A Scientist's Anti-Gay Art Criticism

Cardiologist loses journal editorship over homophobic comments he made to a local ballet but hangs on to his faculty job. He's reportedly defended his words, saying that his personal views have no bearing on his professional capabilities.

March 11, 2019
Roberto Bolli

The American Heart Association removed a University of Louisville cardiologist as editor of its journal Circulation Research last week, over antigay comments he made to a local ballet.

The professor, Roberto Bolli, Jewish Hospital Heart and Lung Institute Distinguished Chair in Cardiology and chief of cardiovascular medicine at Louisville, retains his faculty post. 

The heart association said a in a statement that Bolli has become the subject of “public scrutiny in light of public comments he has made that have been alleged to be hate speech.”

The association has a “zero-tolerance policy with respect to personal conduct that conflicts with AHA’s guiding values and commitment to an environment that embraces diversity and inclusion and values cultural, racial, gender and other differences to help the organization succeed in achieving its mission and goals,” it said.

The association’s leaders are further committed to ensuring that the editorial integrity of their scientific journals remains “unimpeachable and unbiased.”

A former editor for another association journal will take over Bolli's editorship temporarily. A new editor was already scheduled to take over this spring.

Bolli did not immediately respond to a request for comment. But his comments to the ballet became public knowledge last month, after the arts blog Arts Writing Is Dead shared a redacted email reportedly written by Bolli from a personal email account to the Louisville Ballet in March 2018. At the time, the ballet was advertising its 2018-19 "Season of Romance" lineup. (Note: An earlier version of this story misstated Bolli's first name. It has been updated to correct the error.)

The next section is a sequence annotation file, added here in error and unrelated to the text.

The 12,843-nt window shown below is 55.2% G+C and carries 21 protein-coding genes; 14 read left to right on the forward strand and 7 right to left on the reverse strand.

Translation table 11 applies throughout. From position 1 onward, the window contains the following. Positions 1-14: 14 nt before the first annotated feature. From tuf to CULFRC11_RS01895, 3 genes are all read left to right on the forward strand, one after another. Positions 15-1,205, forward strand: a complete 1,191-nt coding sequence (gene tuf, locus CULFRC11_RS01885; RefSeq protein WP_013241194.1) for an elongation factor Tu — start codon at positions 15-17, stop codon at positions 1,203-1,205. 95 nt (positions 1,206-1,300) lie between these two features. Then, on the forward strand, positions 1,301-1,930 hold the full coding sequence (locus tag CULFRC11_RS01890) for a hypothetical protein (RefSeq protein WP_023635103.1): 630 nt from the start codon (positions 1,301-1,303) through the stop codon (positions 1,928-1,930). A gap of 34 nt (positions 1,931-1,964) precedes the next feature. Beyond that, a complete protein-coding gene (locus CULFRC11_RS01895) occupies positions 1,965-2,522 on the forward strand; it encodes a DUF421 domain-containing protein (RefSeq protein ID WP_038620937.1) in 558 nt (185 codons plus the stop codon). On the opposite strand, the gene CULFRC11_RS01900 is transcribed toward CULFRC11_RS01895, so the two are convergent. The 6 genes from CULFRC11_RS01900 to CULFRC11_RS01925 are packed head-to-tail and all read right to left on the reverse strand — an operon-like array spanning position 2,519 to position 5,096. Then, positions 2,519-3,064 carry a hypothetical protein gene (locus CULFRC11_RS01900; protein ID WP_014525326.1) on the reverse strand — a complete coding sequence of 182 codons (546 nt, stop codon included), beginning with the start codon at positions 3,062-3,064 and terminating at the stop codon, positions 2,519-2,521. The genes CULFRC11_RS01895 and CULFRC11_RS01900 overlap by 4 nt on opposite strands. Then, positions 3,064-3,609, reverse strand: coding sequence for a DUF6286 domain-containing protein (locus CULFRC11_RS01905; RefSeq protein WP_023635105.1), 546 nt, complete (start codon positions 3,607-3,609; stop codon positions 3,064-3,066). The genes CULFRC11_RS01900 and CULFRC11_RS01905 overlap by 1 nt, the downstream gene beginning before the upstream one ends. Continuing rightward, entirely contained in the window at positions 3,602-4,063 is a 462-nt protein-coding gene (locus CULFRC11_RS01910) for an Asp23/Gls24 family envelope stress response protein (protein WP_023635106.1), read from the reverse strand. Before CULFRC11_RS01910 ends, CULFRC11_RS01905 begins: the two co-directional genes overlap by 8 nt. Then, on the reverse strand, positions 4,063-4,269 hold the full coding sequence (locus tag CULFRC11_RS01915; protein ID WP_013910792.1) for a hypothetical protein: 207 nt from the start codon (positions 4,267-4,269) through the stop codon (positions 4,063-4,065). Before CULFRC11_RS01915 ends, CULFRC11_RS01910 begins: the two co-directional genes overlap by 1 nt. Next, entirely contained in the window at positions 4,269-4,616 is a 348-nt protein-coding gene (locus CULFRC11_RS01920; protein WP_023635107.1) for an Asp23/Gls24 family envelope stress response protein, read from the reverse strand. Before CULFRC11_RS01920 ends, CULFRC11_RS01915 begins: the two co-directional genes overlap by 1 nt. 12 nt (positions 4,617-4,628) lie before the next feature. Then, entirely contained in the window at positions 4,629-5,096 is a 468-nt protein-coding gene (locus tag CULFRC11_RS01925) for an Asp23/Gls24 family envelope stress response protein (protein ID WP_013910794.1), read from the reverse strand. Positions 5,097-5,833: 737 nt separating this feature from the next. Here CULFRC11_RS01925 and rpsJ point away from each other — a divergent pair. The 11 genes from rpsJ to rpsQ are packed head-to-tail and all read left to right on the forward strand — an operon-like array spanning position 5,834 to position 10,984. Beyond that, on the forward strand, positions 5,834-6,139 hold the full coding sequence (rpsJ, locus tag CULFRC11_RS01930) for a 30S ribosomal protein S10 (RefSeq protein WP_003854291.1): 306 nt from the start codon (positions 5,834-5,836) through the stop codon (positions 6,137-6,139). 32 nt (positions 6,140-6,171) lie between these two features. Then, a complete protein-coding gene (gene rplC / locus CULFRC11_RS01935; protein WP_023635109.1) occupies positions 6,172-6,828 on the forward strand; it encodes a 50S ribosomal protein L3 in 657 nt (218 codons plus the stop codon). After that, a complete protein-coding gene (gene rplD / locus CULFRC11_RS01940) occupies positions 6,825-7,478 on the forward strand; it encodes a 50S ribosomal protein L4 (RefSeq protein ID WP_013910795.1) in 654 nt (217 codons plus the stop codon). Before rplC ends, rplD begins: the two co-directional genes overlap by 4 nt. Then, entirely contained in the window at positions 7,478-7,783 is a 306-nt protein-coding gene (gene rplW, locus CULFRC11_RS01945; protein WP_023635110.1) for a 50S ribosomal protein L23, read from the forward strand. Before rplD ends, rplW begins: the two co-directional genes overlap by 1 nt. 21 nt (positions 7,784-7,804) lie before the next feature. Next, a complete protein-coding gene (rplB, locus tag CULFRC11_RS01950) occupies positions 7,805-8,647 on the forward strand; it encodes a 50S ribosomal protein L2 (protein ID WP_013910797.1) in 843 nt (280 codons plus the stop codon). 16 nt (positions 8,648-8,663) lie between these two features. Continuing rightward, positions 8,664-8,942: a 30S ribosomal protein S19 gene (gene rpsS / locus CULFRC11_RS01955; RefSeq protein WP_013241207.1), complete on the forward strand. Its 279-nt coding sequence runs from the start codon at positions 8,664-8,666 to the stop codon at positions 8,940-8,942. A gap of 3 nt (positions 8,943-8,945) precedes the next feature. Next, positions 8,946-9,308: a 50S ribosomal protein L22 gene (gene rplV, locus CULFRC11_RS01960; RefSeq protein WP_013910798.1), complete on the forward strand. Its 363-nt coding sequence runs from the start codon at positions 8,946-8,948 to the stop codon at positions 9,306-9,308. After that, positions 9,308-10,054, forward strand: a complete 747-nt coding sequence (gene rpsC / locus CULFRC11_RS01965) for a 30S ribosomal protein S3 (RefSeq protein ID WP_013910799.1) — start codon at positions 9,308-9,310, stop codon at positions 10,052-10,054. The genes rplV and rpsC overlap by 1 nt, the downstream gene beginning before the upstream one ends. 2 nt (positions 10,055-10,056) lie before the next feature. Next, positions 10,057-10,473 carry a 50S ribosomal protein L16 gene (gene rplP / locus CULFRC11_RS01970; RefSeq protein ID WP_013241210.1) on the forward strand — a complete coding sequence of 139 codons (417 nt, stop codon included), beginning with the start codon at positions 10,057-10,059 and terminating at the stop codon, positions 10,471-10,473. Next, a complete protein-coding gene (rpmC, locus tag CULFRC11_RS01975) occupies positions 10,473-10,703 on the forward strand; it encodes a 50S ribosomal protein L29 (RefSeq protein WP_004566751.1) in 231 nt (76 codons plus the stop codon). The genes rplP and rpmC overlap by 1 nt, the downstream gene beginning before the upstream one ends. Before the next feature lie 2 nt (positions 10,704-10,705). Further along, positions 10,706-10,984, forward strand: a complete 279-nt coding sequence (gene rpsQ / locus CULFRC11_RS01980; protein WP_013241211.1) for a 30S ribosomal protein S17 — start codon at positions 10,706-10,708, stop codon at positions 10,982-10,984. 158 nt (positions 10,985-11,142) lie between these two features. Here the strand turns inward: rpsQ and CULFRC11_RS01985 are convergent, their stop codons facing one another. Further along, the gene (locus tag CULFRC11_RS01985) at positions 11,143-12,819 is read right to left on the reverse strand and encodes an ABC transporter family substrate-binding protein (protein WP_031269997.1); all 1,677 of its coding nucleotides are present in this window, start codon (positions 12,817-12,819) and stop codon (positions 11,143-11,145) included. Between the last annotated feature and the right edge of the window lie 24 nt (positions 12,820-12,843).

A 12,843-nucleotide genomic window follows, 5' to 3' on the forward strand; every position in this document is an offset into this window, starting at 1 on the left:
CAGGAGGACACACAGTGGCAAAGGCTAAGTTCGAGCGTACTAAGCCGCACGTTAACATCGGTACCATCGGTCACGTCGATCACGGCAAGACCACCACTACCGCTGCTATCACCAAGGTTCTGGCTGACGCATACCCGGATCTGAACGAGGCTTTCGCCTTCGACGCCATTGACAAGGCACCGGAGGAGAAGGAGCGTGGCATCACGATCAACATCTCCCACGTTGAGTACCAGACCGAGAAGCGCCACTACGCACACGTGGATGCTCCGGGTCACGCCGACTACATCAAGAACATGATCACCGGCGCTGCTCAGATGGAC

Bolli reportedly contacted the ballet to complain after he received promotional mail for the ballet’s production of Human Abstract. The show, which wrapped earlier this month, included a love story about two men. The promotional flier features two male dancers wearing ballet leggings, holding hands. It says, “If you love someone, let him go.”

Source: Louisville Ballet

Hardly smut. But Bolli was apparently incensed, writing to the ballet that “You have reached a new low. Your company is now promoting sodomy and homosexuality (see 'Human Abstract' and the lurid picture of two sodomites that you included).”

Bolli declared that he would never again attend a Louisville Ballet production and demanded that its “minions of Satan” peddling “perversion and immorality” stop sending “filth” and “sewage” to his house.

Beth Boehm, Louisville’s provost, and Toni Ganzel, dean of medicine, didn’t include Bolli’s name in a campus memo about the situation last week. But they distanced themselves and the university from his comments.

“The message appears to be a personal one; the faculty member did not mention the university or use his title in the email,” wrote Boehm and Ganzel. “Still, his words have proven hurtful to many of our faculty, staff and students, particularly those in the LGBT community.”

They added, “These comments are disheartening. They do not represent the values we hold dear” at Louisville. “We encourage all members of our campus community to continue to respect and honor our differences and to learn from one another.”

A university spokesperson confirmed that Bolli is still on the faculty. If the university took any disciplinary action, he added, it probably wouldn’t do so publicly, as the Louisville typically considers personnel matters to be private.

Arts Writing Is Dead reported that Bolli responded to its initial report about him, telling the blog via email that his words had been distorted and misrepresented.

“I certainly do not hate queer people; as a Christian, I love them. And I certainly do not think queer people are minions of Satan,” he reportedly said. “My personal religious views on homosexuality have nothing to do with my treatment of queer patients. As doctors, we have a duty to care for all patients to the best of our abilities irrespective of their lifestyle or actions or other considerations. I treat all patients, including queer patients, with the utmost compassion and respect.”

Bolli reportedly added that there are "many different types of lifestyles or actions that physicians may find objectionable, yet we do not let these considerations affect our care of patients."

The ballet published an "Open Letter Against Hatred and Prejudice" about the comments it’s heard and read about Human Abstract. It told the Courier Journal that its position “has always been that we will not give this type of rhetoric a platform. We will not fight hate with hate.”

The Courier Journal also reported that Louisville said it received a copy of Bolli’s nearly year-old email last month, when the ballet opened. 


Be the first to know.
Get our free daily newsletter.


+ -

Expand commentsHide comments  —   Join the conversation!

Today’s News from Inside Higher Ed

Inside Higher Ed’s Quick Takes

Back to Top